Ford Motor Co. said Wednesday it will move 500 full-time hourly jobs at its Louisville Assembly Plant and shift all workers to similar assembly jobs at the automaker’s truck plant in eastern Jefferson County.
The news comes after months of speculation about Ford’s plans to restructure, and after the automaker’s chief competitor, General Motors, announced this week it would close five factories in North America and trim 14,000 jobs, including management and professional staff.
Workers were notified during a midday town hall meeting in Louisville, and the automaker alerted United Auto Worker leaders before the announcement.
“Ford is adding more than 500 jobs at Kentucky Truck Plant and moving approximately that same number of jobs from Louisville Assembly Plant to nearby KTP to increase Ford Expedition and Lincoln Navigator production by 20 percent,” Ford said in a statement.
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“(The Louisville Assembly Plant) will move to a two-shift operating pattern next spring,” Ford said.
Louisville Assembly has 4,530 hourly workers, which means slightly more than 12 percent of the unionized workforce will shift to KTP. The truck plant has about 8,200, and those relocated to the truck plant are considered new positions.
UAW Vice President Rory Gamble said in a statement Wednesday that the labor union is working with members on the shift reduction and placement of members, who are protected by a collectively bargained contract.
“The UAW will be working with our members to ensure they have a continuous work and help minimize, as much as possible, any hardship on members and their families,” he said.
The UAW will begin negotiations with car companies in 2019 to craft a new contract.
Ford previously announced it intends to exit the passenger car market, except for its popular Mustang, to concentrate on SUVs and trucks. Analysts offered a fairly upbeat view of Ford’s moves after GM’s announcement earlier this week shocked the industry.
Ivan Drury, senior analyst for Edmunds, said in response to the news: “Ford’s gamble on trucks is paying off, which should put both investors and employees at ease.”
Marick Masters, a business professor at Wayne State University, said President Donald Trump, who is angry at GM, is sure to praise Ford for its “no layoffs” announcement.
“When people see GM make an announcement about cutting jobs, they think, ‘When is the shoe going to drop?’ If you’re going to make an announcement about moving product, you should make certain it’s coupled with an announcement that no layoffs will take place,” Masters said.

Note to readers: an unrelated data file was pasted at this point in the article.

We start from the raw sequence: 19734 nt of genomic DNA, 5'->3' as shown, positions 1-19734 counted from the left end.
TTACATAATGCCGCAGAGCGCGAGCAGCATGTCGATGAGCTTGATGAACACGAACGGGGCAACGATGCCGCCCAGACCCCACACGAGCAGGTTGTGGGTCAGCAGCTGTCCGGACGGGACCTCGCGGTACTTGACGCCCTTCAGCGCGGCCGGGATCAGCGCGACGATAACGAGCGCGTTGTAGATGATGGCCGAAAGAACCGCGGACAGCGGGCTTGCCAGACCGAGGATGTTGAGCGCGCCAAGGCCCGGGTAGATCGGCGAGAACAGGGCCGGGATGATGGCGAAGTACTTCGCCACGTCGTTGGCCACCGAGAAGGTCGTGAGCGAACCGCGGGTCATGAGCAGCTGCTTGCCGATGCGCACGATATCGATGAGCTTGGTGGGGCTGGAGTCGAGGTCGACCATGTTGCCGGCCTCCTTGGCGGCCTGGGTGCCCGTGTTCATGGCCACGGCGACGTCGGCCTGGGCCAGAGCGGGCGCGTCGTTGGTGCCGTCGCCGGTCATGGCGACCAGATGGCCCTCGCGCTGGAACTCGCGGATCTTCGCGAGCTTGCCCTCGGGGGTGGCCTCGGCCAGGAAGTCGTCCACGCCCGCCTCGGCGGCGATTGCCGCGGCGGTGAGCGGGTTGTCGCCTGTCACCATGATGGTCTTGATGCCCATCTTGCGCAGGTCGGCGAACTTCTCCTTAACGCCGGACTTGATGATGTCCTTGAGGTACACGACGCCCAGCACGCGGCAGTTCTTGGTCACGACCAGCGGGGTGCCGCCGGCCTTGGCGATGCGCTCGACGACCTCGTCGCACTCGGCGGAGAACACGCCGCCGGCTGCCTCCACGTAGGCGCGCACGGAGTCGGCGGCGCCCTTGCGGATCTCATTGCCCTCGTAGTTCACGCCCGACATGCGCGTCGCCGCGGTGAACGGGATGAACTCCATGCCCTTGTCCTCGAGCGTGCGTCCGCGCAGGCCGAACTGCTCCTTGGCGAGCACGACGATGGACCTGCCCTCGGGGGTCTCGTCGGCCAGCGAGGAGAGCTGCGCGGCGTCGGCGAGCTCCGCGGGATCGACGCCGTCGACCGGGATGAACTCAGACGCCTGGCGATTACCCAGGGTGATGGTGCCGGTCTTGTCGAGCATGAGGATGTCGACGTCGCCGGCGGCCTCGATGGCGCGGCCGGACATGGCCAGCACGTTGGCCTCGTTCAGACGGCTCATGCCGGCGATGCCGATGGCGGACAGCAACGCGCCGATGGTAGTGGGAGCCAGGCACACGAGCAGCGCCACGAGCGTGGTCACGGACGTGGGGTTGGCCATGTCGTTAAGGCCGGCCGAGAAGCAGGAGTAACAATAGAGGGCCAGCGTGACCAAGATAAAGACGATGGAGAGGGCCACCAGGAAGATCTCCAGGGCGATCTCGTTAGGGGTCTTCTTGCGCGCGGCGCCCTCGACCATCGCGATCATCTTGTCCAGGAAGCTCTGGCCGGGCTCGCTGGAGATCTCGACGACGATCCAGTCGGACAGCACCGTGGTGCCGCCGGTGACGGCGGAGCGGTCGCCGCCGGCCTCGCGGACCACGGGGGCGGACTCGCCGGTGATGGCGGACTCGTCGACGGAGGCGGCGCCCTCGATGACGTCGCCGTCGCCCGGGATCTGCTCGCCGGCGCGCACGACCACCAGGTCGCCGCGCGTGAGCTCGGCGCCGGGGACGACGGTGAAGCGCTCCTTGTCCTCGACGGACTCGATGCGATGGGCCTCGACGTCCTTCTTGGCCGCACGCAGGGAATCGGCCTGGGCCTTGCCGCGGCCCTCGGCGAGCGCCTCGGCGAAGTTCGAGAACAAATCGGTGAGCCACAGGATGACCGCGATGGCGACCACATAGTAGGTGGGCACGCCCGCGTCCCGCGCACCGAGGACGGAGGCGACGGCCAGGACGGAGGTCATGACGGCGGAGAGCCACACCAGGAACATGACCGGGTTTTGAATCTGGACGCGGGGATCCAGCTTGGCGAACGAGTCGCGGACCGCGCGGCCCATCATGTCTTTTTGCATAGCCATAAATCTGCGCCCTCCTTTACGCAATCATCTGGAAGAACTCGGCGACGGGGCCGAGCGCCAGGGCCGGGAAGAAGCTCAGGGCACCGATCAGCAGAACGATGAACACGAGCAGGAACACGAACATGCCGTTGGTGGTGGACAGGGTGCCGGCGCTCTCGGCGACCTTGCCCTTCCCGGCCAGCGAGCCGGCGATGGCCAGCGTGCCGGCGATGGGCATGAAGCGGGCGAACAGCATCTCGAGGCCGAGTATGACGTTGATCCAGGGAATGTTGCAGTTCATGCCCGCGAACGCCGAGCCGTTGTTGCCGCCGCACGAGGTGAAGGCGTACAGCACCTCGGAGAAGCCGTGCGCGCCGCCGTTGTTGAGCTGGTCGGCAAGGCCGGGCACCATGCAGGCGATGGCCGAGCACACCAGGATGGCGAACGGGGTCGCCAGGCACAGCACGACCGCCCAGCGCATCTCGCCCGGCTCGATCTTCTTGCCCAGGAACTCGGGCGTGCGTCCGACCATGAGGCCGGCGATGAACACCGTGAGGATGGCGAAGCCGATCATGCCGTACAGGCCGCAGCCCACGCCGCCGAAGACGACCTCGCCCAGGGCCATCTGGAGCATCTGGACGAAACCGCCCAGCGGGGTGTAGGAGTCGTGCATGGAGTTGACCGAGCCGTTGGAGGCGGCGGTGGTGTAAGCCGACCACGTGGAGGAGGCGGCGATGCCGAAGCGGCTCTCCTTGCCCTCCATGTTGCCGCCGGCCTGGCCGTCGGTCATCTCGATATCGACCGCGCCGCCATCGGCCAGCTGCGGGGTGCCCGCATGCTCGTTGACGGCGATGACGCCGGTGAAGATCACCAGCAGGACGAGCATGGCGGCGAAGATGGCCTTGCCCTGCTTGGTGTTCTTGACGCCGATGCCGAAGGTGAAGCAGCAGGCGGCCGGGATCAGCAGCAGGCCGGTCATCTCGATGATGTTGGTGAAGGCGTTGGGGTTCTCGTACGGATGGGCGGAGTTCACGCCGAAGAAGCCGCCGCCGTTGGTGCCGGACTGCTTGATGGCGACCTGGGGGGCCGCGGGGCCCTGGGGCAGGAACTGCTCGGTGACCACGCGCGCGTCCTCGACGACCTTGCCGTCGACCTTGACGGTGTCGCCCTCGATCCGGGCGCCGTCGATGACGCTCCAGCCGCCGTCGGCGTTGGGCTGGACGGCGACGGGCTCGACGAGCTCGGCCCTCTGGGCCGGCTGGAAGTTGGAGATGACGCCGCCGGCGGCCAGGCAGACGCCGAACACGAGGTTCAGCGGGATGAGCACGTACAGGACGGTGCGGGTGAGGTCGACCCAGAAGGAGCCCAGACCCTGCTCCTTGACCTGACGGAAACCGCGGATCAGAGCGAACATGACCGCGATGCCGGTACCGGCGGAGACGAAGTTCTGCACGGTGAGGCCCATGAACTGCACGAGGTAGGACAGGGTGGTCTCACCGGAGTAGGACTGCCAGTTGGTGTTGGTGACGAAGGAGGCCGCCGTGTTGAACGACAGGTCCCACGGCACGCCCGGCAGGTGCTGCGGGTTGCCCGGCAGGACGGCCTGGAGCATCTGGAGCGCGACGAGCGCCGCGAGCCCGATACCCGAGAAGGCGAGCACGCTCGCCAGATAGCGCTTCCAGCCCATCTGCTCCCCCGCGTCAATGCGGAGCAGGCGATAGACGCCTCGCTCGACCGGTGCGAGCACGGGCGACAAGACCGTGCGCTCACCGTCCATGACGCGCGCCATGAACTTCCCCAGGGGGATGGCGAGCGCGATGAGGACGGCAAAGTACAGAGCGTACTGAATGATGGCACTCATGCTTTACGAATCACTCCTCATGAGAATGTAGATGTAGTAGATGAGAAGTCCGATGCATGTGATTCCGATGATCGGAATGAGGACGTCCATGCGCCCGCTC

“What Ford is trying to convey to the employees, and to the market, is that they are shifting their focus to the more profitable end of the market. And fortunately, especially at this time of the year, this announcement comes with no layoffs. It gives employees an opportunity to adjust to the transition that the company plans to make.”
Ford said to meet demand for full-size SUVs and trucks, it’s rebalancing production at some U.S. plants, “further increasing our efficiency while retaining jobs for all full-time hourly employees.”
It noted that Expedition retail sales are up 36 percent from a year ago, while Lincoln Navigator sales are up more than 80 percent from this time last year.
Ford built 8,872 fewer Escape compact SUVs at Louisville Assembly in September compared with the same month a year ago, a 28 percent cut in response to slowing consumer demand for its once hot-selling models.
The company also dialed back production of its higher-priced Lincoln MKC at the assembly plant, which is on Fern Valley Road near Interstate 65. It trimmed MKC production by nearly 18 percent year over year in September and by more than 34 percent through the first nine months of the year. In October, Ford actually increased production over the prior October by nearly 500 Escapes and MKCs.
Ford spokeswoman Kelli Felker said in early October that there were no job cuts planned at Louisville Assembly. The company is getting ready to post openings for the jobs at the truck plant in Louisville and in Livonia, Michigan, where workers are also expected to move from another assembly plant in nearby Flat Rock. Ford wants to give workers an opportunity to get the paperwork completed, Felker said.
The Expedition model has seen a 36 percent jump in sales, or 44,144 more vehicles from a year ago, while the Lincoln Navigator has seen an 80 percent increase in sales or 14,200 vehicles from a year ago.
The F-Series trucks are up 2 percent, or 749,456 pickups — outselling the nearest competitor, the Chevy Silverado, by 280,000 vehicles through October 2018. The shift changes and reallocation of workers will allow Ford to increase production of the Expedition and Navigator when demand is still increasing for both models, Felker said.